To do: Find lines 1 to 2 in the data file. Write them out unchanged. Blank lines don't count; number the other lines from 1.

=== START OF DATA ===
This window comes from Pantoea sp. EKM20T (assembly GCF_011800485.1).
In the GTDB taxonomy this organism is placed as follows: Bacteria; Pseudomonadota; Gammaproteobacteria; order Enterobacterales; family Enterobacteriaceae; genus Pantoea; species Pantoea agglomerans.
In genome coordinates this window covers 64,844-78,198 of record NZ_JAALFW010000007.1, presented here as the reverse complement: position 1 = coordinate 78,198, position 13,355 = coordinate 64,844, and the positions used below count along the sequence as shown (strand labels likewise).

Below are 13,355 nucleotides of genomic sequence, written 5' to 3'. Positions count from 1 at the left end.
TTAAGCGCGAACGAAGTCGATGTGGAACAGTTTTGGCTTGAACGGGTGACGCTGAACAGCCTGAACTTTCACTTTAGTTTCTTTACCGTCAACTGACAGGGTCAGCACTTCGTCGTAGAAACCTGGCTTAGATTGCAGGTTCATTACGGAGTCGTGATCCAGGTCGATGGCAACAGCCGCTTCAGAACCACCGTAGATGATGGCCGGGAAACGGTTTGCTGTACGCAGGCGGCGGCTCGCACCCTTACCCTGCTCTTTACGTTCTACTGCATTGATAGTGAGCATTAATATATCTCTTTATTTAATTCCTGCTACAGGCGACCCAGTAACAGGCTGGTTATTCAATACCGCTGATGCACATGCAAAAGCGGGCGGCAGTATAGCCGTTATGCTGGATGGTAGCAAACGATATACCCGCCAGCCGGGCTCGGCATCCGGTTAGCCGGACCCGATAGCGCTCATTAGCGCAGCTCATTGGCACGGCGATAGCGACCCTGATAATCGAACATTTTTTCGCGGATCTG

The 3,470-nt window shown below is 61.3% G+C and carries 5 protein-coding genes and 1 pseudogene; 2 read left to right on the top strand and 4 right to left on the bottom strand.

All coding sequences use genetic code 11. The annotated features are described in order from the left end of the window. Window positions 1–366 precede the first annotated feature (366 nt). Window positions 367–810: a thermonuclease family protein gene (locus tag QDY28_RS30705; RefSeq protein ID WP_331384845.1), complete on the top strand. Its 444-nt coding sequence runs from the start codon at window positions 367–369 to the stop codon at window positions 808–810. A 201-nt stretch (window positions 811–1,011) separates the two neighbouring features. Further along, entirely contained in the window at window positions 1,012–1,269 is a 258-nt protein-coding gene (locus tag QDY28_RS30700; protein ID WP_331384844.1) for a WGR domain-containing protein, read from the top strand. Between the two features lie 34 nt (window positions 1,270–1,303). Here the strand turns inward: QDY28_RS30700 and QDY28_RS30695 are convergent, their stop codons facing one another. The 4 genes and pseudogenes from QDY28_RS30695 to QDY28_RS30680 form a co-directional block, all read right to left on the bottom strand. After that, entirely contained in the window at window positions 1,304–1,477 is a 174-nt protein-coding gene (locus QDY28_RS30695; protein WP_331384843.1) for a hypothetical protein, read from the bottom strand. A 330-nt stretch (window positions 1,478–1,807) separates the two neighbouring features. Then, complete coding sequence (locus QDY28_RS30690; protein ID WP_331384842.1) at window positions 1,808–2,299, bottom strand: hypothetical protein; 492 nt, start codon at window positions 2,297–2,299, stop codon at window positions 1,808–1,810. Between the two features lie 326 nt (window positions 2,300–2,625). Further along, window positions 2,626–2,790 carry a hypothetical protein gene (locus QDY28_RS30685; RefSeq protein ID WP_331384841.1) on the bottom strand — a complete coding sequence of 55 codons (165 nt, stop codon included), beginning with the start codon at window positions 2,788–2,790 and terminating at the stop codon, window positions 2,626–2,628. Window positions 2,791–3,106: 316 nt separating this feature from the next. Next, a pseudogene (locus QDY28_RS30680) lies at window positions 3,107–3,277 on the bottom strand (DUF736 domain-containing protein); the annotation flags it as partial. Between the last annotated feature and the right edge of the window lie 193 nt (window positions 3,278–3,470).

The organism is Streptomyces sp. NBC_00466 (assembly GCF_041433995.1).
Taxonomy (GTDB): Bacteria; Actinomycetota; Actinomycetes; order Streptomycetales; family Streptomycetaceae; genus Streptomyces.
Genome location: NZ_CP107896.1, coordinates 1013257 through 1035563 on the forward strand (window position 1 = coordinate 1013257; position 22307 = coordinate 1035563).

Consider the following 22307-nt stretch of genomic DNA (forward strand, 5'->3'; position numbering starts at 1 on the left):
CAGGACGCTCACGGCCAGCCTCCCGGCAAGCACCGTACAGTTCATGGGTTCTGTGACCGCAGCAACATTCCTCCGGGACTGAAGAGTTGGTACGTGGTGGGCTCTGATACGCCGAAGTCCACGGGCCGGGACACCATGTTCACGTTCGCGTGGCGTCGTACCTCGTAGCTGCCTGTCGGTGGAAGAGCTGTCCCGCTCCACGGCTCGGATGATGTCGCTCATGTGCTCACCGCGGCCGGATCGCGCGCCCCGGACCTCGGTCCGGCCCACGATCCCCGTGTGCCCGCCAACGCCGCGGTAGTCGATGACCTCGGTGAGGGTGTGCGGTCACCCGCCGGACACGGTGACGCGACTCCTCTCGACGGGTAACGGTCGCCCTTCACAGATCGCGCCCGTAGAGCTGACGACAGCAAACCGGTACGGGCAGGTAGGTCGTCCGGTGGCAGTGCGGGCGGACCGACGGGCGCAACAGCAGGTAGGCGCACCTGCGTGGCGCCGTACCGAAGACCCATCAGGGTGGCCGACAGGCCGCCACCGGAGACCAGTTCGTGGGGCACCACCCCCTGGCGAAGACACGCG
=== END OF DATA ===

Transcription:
This window comes from Pantoea sp. EKM20T (assembly GCF_011800485.1).
In the GTDB taxonomy this organism is placed as follows: Bacteria; Pseudomonadota; Gammaproteobacteria; order Enterobacterales; family Enterobacteriaceae; genus Pantoea; species Pantoea agglomerans.